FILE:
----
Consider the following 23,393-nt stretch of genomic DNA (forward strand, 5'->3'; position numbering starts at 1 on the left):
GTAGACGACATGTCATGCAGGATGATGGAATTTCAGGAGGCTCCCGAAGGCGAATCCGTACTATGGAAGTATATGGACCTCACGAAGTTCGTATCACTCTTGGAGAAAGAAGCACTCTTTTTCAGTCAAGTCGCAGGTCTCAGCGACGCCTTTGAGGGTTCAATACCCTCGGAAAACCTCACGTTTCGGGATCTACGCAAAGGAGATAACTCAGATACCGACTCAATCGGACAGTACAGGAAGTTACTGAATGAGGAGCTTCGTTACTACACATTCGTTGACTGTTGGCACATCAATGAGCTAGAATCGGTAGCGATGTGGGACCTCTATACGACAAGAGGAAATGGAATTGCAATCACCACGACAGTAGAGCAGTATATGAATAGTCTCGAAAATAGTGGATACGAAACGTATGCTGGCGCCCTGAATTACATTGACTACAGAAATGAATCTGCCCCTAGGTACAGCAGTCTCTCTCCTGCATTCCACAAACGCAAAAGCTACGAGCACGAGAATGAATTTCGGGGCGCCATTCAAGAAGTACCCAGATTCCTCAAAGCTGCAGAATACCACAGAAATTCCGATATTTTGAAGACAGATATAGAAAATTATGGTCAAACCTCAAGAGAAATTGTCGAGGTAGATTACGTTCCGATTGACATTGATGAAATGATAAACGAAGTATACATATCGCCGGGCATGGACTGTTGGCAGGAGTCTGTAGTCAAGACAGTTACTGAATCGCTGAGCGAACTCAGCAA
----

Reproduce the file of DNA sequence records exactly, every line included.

Consider the following 23,393-nt stretch of genomic DNA (forward strand, 5'->3'; position numbering starts at 1 on the left):
GTAGACGACATGTCATGCAGGATGATGGAATTTCAGGAGGCTCCCGAAGGCGAATCCGTACTATGGAAGTATATGGACCTCACGAAGTTCGTATCACTCTTGGAGAAAGAAGCACTCTTTTTCAGTCAAGTCGCAGGTCTCAGCGACGCCTTTGAGGGTTCAATACCCTCGGAAAACCTCACGTTTCGGGATCTACGCAAAGGAGATAACTCAGATACCGACTCAATCGGACAGTACAGGAAGTTACTGAATGAGGAGCTTCGTTACTACACATTCGTTGACTGTTGGCACATCAATGAGCTAGAATCGGTAGCGATGTGGGACCTCTATACGACAAGAGGAAATGGAATTGCAATCACCACGACAGTAGAGCAGTATATGAATAGTCTCGAAAATAGTGGATACGAAACGTATGCTGGCGCCCTGAATTACATTGACTACAGAAATGAATCTGCCCCTAGGTACAGCAGTCTCTCTCCTGCATTCCACAAACGCAAAAGCTACGAGCACGAGAATGAATTTCGGGGCGCCATTCAAGAAGTACCCAGATTCCTCAAAGCTGCAGAATACCACAGAAATTCCGATATTTTGAAGACAGATATAGAAAATTATGGTCAAACCTCAAGAGAAATTGTCGAGGTAGATTACGTTCCGATTGACATTGATGAAATGATAAACGAAGTATACATATCGCCGGGCATGGACTGTTGGCAGGAGTCTGTAGTCAAGACAGTTACTGAATCGCTGAGCGAACTCAGCAA